Against Interpretation Susan Sontag The earliest experience of art must have been that it was incantatory, magical; art was an instrument of ritual. (Cf. the paintings in the caves at Lascaux, Altamira, Niaux, La Pasiega, etc.) The earliest theory of art, that of the Greek philosophers, proposed that art was mimesis, imitation of reality.
Susan Sontag created a sensation in the mid-1960’s with her essay “Against Interpretation.” Although she made it clear that she was not against all interpretation of works of art, her.Susan Sontag’s seminal mid-60s essay has come up several times at this site. I’ve been busy rereading it since Xmas, and want to take this chance to set down some thoughts regarding it. 2. Obviously, whatever interpretation is, Sontag seems against it. 3. What, then, does Sontag mean by “interpretation”?Academia.edu is a platform for academics to share research papers.
Susan Sontag was born in Manhattan in 1933 and studied at the universities of Chicago, Harvard and Oxford. Her non-fiction works include Against Interpretation, On Photography, Illness as Metaphor, AIDS and its Metaphors and Regarding the Pain of Others.She is also the author of four novels, a collection of stories and several plays.
Against Interpretation By Susan Sontag Susan Sontag, in Against Interpretation, takes a very interesting critical standpoint on the idea of literary interpretation. Unlike most literary critics, Sontag believes that literary criticism is growing increasingly destructive towards the very works of art that they, supposedly, so greatly appreciate.
Against Interpretation, Susan Sontag’s second book, was published in 1966, but some of the essays date back to 1961, when she was still writing for The Benefactor.Sontag had come to New York in the early 60’s, eager to become the writer she so longed to become. Her ideas at the time of a writer was someone interested in “everything.”.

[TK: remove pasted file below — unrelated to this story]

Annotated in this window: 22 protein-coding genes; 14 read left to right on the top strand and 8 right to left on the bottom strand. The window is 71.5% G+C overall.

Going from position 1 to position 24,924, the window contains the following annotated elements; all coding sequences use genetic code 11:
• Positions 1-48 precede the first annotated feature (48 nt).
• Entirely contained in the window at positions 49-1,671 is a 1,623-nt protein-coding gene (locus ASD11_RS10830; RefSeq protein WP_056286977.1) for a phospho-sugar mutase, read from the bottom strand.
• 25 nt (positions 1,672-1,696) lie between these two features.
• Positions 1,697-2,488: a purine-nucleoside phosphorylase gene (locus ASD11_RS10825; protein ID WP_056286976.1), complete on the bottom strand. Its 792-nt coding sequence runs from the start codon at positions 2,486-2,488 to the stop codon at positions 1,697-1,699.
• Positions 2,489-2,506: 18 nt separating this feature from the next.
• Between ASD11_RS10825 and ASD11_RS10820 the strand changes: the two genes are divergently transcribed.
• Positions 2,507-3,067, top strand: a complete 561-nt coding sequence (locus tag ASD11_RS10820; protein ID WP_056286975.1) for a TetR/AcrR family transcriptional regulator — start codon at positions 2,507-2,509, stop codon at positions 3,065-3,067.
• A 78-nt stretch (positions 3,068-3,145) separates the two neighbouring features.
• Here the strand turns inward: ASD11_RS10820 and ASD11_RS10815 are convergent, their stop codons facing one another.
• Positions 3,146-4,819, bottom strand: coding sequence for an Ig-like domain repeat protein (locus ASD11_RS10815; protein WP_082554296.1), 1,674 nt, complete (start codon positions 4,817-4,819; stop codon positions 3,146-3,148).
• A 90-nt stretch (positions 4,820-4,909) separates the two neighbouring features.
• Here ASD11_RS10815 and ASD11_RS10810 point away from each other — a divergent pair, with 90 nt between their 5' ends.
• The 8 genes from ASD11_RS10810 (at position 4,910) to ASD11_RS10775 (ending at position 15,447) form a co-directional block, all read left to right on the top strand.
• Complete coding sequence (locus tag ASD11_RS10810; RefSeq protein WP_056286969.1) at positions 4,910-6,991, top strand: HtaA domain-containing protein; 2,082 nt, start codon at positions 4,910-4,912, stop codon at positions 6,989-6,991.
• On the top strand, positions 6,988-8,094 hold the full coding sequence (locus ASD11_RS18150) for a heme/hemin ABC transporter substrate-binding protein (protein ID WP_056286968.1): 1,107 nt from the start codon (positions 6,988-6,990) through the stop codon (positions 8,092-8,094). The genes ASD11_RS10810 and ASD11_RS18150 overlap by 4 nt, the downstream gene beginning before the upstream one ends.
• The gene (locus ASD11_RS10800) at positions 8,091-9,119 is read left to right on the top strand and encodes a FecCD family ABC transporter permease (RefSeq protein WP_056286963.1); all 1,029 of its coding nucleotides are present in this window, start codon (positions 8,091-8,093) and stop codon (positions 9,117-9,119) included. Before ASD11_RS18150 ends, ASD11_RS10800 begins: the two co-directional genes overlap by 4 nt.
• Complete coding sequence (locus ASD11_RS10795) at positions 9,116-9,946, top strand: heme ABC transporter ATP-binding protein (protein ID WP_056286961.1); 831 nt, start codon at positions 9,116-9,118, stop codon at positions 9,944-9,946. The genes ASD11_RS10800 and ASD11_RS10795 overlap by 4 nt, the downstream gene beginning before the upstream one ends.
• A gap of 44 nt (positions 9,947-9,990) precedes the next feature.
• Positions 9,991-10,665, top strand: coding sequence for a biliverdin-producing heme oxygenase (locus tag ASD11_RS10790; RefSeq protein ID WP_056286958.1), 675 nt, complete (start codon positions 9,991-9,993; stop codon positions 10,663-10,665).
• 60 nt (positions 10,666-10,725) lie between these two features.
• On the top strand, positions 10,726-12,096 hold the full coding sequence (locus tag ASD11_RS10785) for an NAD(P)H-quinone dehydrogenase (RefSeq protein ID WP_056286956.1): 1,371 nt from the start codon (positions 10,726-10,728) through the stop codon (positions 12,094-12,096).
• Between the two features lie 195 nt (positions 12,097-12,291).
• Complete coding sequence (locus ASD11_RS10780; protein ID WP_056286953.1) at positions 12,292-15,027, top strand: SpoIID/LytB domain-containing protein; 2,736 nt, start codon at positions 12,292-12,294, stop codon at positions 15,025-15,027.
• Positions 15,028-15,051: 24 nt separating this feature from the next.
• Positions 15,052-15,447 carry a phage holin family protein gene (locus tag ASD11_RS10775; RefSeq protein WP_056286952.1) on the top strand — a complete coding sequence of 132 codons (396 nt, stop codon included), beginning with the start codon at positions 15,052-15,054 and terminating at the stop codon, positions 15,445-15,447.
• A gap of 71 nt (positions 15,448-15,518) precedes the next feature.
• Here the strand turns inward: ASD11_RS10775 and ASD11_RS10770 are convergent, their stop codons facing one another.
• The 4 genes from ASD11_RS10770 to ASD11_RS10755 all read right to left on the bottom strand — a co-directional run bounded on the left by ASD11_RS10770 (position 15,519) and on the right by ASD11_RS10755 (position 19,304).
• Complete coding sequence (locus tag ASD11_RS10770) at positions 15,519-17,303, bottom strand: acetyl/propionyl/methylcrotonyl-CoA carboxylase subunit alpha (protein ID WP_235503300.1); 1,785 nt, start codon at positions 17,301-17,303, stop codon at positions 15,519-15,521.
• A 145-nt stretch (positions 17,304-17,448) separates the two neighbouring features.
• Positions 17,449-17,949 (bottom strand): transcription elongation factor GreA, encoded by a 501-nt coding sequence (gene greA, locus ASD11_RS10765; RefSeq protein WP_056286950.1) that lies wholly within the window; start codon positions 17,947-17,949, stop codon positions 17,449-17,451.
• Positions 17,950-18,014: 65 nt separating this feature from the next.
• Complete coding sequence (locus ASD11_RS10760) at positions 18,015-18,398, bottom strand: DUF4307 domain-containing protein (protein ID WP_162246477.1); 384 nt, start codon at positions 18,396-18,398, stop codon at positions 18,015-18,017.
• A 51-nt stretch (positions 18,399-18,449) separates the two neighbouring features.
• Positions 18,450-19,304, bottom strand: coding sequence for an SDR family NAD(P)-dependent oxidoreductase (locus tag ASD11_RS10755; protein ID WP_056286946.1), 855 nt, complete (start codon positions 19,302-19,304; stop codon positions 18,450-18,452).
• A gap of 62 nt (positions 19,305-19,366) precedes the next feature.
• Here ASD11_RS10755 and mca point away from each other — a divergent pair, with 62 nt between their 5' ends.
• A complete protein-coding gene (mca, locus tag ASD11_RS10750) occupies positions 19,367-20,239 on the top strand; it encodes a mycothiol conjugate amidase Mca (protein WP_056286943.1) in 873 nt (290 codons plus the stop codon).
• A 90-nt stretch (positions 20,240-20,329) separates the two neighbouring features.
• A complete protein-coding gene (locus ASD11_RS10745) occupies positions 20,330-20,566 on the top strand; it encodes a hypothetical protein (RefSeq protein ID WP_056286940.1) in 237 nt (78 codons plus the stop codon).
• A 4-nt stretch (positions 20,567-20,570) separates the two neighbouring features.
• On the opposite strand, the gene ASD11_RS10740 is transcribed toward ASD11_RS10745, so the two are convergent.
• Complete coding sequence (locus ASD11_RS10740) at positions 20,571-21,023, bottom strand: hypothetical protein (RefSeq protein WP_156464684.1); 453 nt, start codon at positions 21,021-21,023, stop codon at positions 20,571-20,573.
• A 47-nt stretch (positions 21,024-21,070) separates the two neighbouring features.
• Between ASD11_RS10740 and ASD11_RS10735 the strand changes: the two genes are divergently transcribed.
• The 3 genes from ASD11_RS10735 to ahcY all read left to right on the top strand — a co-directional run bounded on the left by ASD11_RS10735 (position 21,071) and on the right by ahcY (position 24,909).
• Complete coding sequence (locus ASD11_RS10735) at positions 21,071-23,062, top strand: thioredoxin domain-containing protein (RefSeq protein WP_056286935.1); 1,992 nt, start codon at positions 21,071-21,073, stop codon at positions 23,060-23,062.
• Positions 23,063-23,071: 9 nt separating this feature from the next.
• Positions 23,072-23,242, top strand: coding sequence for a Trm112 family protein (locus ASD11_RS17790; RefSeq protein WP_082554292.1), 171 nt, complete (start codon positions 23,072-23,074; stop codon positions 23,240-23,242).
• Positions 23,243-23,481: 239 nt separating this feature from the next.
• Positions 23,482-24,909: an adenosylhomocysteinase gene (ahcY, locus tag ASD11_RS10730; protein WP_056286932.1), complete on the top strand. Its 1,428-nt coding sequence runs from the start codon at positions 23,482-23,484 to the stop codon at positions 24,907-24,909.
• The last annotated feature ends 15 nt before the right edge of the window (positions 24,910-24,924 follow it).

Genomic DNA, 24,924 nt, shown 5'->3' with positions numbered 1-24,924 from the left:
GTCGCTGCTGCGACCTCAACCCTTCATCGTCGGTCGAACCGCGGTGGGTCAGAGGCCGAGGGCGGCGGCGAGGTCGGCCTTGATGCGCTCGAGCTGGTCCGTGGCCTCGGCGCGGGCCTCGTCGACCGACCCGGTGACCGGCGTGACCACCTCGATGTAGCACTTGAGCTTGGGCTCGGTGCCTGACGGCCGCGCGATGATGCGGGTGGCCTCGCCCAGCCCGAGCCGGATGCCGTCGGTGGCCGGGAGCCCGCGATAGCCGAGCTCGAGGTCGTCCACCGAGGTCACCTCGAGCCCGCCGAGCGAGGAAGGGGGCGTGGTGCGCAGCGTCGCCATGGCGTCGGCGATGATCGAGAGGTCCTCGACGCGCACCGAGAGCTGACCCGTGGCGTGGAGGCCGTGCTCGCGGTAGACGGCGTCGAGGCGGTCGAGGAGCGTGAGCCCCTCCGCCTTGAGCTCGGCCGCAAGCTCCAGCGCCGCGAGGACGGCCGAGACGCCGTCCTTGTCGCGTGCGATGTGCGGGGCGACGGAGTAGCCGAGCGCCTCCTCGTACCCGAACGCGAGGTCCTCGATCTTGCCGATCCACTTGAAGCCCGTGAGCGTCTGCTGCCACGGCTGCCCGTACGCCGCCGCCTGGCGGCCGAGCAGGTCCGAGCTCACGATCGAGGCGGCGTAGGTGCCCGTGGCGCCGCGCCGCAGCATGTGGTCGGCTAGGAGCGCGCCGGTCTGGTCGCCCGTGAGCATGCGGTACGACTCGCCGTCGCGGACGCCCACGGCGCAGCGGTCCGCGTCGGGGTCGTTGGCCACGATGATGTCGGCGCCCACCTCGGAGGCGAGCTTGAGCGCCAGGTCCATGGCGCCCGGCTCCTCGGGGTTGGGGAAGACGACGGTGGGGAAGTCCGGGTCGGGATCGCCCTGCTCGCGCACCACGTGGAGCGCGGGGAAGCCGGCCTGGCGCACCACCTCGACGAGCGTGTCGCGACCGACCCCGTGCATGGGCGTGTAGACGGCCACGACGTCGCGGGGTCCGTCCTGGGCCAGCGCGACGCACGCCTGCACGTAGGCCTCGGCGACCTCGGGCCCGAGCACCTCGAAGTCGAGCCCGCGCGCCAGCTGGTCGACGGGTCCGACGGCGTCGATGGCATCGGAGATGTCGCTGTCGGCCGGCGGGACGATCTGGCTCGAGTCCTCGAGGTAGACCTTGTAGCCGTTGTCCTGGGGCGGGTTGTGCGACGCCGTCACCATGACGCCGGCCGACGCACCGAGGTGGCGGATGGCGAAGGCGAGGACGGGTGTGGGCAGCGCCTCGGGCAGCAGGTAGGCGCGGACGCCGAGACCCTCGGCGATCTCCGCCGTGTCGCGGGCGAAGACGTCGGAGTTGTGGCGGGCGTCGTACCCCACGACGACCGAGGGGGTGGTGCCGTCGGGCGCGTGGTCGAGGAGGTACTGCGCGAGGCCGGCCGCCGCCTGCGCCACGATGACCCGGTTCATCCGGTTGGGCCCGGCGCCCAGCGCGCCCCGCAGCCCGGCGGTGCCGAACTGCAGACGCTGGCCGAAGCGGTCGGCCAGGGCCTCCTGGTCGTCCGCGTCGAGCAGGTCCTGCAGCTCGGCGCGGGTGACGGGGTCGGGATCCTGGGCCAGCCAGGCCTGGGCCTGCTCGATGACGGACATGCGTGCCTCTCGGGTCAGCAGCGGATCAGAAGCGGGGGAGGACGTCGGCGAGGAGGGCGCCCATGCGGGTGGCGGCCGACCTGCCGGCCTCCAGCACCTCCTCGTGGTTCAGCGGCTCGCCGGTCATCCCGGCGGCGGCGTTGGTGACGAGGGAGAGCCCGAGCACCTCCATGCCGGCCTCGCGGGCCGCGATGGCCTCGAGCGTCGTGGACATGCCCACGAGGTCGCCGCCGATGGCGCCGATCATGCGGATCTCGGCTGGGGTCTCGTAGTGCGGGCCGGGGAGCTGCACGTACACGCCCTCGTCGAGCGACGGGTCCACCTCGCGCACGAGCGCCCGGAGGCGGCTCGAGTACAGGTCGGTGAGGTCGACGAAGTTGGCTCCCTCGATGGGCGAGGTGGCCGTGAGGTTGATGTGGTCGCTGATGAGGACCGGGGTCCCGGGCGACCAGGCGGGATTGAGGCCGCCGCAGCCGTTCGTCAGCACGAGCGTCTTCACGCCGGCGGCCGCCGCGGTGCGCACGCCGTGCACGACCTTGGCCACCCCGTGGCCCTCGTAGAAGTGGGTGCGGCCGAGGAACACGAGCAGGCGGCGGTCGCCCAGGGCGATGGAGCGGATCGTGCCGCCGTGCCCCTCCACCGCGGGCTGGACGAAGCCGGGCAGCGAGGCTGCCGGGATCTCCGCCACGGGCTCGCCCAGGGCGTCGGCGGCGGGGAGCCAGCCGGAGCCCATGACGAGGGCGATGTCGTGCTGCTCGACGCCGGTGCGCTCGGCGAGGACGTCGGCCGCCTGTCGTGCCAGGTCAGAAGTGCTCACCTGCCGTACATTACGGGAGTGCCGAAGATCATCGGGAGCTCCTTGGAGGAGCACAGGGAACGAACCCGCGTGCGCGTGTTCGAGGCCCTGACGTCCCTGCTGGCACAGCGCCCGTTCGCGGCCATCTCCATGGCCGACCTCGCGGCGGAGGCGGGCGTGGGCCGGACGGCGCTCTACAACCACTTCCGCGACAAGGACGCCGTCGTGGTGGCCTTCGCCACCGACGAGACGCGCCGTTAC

Author: Susan Sontag, Book: Against Interpretation and Other Essays (2001) and other, read online free in EPUB,TXT at FreeOnlineRead.net.
Susan Sontag, American intellectual and writer best known for her essays on modern culture. Sontag (who adopted her stepfather’s name) was reared in Tucson, Arizona, and in Los Angeles. She attended the University of California at Berkeley for one year and then transferred to the University of.
And then you untie the knots along the way, only to create more knots. So in many ways this book on Sontag is a defense of the essay. It’s a book-length essay, and what I value most in Sontag is her work as an essayist, especially her first three collections of essays: Against Interpretation, Styles of Radical Will, and Under the Sign of Saturn.
Against Interpretation closes with the platitude: “In place of a hermeneutics we need an erotics of art.” (Sontag, p.14) This is one of Sontag’s statements that promises more than it delivers. Susan Sontag. “Against Interpretation” in Against Interpretation and other Essays. New York: Picador, 2001. Susan Sontag.
Susan Sontag on Movies: For Interpretation. May 23, 2012 Save this story for. The very title of Sontag’s famous essay “Against Interpretation,” which also became the title of her first.
Against Interpretation, and Other Essays is a collection of twenty-seven essays and reviews which Susan Sontag, once the darling of the New York avant garde, originally published between 1962 and.
But Susan Sontag would ask us to re-evaluate these statements, as for her, they demonstrate not an understanding of a work of art, but an evasion of it. What exactly does this mean? In her famous essay, “Against Interpretation”, Sontag clarifies: “In most modern instances, interpretation amounts to the philistine refusal to leave the work of art alone.
Against Interpretation and Other Essays by Susan Sontag (1966). When I watched the 2014 documentary Regarding Susan Sontag,. The drift of the superb title essay will find favour among artists.
Against Interpretation By Susan Sontag Susan Sontag, in “Against Interpretation,” takes a very interesting critical standpoint on the idea of literary interpretation. Unlike most literary critics, Sontag believes that literary criticism is growing increasingly destructive towards the very works of art that they, supposedly, so greatly “appreciate” and “respect.”.
Susan Sontag’s fame was always paradoxical. It made no sense that a writer publishing in the so-called little magazines, like Partisan Review and the New York Review of Books, on topics like structuralist philosophy or the history of interpretation, could cross over to become a major literary star.
Without Susan Sontag—essayist, critic, film director, novelist, fierce champion of the arts—postwar American intellectual life would look very different. Born on January 16, 1933, in New York, and raised primarily in Tucson and Los Angeles, Sontag entered the University of California, Berkeley, at age sixteen before transferring to the University of Chicago, graduating in 1951.